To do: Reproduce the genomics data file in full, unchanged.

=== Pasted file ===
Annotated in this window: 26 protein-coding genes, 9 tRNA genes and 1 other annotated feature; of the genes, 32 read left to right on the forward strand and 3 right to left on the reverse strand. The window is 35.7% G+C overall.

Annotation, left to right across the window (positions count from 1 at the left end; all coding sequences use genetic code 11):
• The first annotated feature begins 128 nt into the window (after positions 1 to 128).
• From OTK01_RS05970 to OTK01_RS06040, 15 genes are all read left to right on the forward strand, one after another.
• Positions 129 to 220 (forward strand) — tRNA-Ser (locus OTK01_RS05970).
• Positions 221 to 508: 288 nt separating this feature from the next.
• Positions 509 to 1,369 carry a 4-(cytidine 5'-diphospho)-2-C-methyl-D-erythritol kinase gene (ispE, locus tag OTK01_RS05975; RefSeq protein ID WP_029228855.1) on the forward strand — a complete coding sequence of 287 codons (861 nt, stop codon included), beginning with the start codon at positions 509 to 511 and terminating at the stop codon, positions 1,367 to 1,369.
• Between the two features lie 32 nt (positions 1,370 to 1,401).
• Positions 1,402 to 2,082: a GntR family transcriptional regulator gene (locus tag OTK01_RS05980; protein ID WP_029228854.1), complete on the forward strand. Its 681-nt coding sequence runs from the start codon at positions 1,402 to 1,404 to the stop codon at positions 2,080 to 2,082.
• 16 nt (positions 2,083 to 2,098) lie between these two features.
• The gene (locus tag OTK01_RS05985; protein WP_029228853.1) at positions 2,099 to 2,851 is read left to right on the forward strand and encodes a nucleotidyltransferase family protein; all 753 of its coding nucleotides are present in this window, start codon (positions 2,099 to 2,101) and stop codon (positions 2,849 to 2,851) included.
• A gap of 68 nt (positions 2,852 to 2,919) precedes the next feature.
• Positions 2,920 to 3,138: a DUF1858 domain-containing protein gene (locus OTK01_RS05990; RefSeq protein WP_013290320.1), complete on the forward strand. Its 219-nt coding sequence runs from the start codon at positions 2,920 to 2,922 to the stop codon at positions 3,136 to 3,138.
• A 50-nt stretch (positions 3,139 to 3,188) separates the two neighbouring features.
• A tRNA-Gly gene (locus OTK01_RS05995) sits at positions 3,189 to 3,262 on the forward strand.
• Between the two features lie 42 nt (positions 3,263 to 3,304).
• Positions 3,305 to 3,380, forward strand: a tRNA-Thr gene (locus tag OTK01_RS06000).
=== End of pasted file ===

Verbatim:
Annotated in this window: 26 protein-coding genes, 9 tRNA genes and 1 other annotated feature; of the genes, 32 read left to right on the forward strand and 3 right to left on the reverse strand. The window is 35.7% G+C overall.

Annotation, left to right across the window (positions count from 1 at the left end; all coding sequences use genetic code 11):
• The first annotated feature begins 128 nt into the window (after positions 1 to 128).
• From OTK01_RS05970 to OTK01_RS06040, 15 genes are all read left to right on the forward strand, one after another.
• Positions 129 to 220 (forward strand) — tRNA-Ser (locus OTK01_RS05970).
• Positions 221 to 508: 288 nt separating this feature from the next.
• Positions 509 to 1,369 carry a 4-(cytidine 5'-diphospho)-2-C-methyl-D-erythritol kinase gene (ispE, locus tag OTK01_RS05975; RefSeq protein ID WP_029228855.1) on the forward strand — a complete coding sequence of 287 codons (861 nt, stop codon included), beginning with the start codon at positions 509 to 511 and terminating at the stop codon, positions 1,367 to 1,369.
• Between the two features lie 32 nt (positions 1,370 to 1,401).
• Positions 1,402 to 2,082: a GntR family transcriptional regulator gene (locus tag OTK01_RS05980; protein ID WP_029228854.1), complete on the forward strand. Its 681-nt coding sequence runs from the start codon at positions 1,402 to 1,404 to the stop codon at positions 2,080 to 2,082.
• 16 nt (positions 2,083 to 2,098) lie between these two features.
• The gene (locus tag OTK01_RS05985; protein WP_029228853.1) at positions 2,099 to 2,851 is read left to right on the forward strand and encodes a nucleotidyltransferase family protein; all 753 of its coding nucleotides are present in this window, start codon (positions 2,099 to 2,101) and stop codon (positions 2,849 to 2,851) included.
• A gap of 68 nt (positions 2,852 to 2,919) precedes the next feature.
• Positions 2,920 to 3,138: a DUF1858 domain-containing protein gene (locus OTK01_RS05990; RefSeq protein WP_013290320.1), complete on the forward strand. Its 219-nt coding sequence runs from the start codon at positions 2,920 to 2,922 to the stop codon at positions 3,136 to 3,138.
• A 50-nt stretch (positions 3,139 to 3,188) separates the two neighbouring features.
• A tRNA-Gly gene (locus OTK01_RS05995) sits at positions 3,189 to 3,262 on the forward strand.
• Between the two features lie 42 nt (positions 3,263 to 3,304).
• Positions 3,305 to 3,380, forward strand: a tRNA-Thr gene (locus tag OTK01_RS06000).